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< Back to question What should we use as gender-neutral pronouns for non-binary people? Show more Show less

Many have debated about what gender-neutral pronouns should be used. Is it up to personal identity, or should a specific set be officially incorporated into the English language?

We should use a new set of gender-neutral pronouns for non-binary persons Show more Show less

Some people may not want to uproot the grammatical conventions which have already been set. It would be better and more meaningful to create a new set of pronouns, or use one of the sets that have already been created.
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A new gender-neutral pronoun would be more meaningful

Using something new would give those in the LGBTQ community a set of pronouns which they can lay claim to. It would be a point of pride to "own" a unique set of pronouns made specifically for the LGBTQ community.
English Gender Identity LGBTQ
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The Argument

Individuals within the LGBTQ community should be given the chance to create a new set of gender-neutral pronouns, or make official use of the unique ones which have already been made. This would give people a chance to "own" their gender identities and have something unique which they can be proud of. There are already a ton of options for new gender-neutral pronouns out there; including, but not limited to, ze/hir, fae/faer, ve/ver, xe/xem, etc. All of these are unique and any of them would enrich the English language while also showing respect to those of a non-binary gender.[1] Singular they/them is not a good choice because it would be too hard to adapt to grammatically. Changing the meaning of these words would only cause confusion for most people. Therefore, creating a new set of pronouns would be the better option, as it would be far easier to adapt to something new.[2]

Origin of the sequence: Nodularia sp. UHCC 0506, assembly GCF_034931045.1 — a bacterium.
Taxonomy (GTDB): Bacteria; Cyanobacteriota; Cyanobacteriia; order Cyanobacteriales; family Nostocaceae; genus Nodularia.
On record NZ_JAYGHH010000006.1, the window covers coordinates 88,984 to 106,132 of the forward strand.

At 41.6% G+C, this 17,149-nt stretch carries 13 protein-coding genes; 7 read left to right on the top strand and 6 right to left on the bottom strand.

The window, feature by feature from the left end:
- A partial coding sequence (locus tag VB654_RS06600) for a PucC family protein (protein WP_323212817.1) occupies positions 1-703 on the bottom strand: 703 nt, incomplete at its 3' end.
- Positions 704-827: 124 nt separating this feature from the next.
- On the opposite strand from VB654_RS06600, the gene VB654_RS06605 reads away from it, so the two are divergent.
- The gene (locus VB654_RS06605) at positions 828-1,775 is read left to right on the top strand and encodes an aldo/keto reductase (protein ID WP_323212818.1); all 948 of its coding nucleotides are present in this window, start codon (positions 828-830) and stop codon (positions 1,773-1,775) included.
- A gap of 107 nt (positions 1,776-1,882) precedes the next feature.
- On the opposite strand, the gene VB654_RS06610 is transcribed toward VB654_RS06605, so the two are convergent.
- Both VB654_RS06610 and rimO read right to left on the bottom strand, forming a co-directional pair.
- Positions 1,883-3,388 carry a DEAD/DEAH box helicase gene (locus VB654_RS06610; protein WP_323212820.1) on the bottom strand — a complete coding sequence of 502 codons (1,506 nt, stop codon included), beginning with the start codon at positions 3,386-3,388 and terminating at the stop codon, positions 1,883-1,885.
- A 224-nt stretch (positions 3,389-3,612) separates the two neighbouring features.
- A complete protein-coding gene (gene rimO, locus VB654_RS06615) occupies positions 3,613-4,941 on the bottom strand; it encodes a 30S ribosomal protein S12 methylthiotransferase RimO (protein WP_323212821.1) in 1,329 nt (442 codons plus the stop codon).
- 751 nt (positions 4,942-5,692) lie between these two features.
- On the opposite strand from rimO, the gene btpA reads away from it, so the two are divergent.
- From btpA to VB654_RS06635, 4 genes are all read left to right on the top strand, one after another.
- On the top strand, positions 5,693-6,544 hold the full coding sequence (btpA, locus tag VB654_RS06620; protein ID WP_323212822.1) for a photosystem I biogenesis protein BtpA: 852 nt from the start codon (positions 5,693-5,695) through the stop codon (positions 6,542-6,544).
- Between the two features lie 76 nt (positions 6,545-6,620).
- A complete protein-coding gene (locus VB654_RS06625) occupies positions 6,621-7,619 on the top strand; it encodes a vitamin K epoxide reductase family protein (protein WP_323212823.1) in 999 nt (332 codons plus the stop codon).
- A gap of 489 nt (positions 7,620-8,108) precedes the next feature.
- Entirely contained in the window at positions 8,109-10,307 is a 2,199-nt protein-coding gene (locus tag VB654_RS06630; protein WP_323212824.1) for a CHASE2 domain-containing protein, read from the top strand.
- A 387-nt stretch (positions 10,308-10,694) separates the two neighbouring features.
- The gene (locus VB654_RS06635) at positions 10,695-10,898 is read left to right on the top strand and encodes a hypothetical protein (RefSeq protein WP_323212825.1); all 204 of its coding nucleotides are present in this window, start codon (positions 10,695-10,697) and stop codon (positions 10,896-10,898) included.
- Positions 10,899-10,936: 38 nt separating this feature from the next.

Counter arguments

Singular they/them would be easier to adapt to than creating something new. Trying to introduce a new word into the English language would feel alien and people would balk at being forced to adapt to a foreign word. Singular they/them, on the other hand, already has a history of being used in a gender-neutral way; so to adopt it as a set of gender-neutral pronouns would feel more natural and be far easier to adapt to.


[P1] Creating or using a new set of gender-neutral pronouns is more meaningful and would be easier to adapt to.

Rejecting the premises

[Rejecting P1] Using something new would be more difficult to adapt to than using singular they/them as it is already a familiar part of the English language.




This page was last edited on Friday, 17 Apr 2020 at 12:31 UTC


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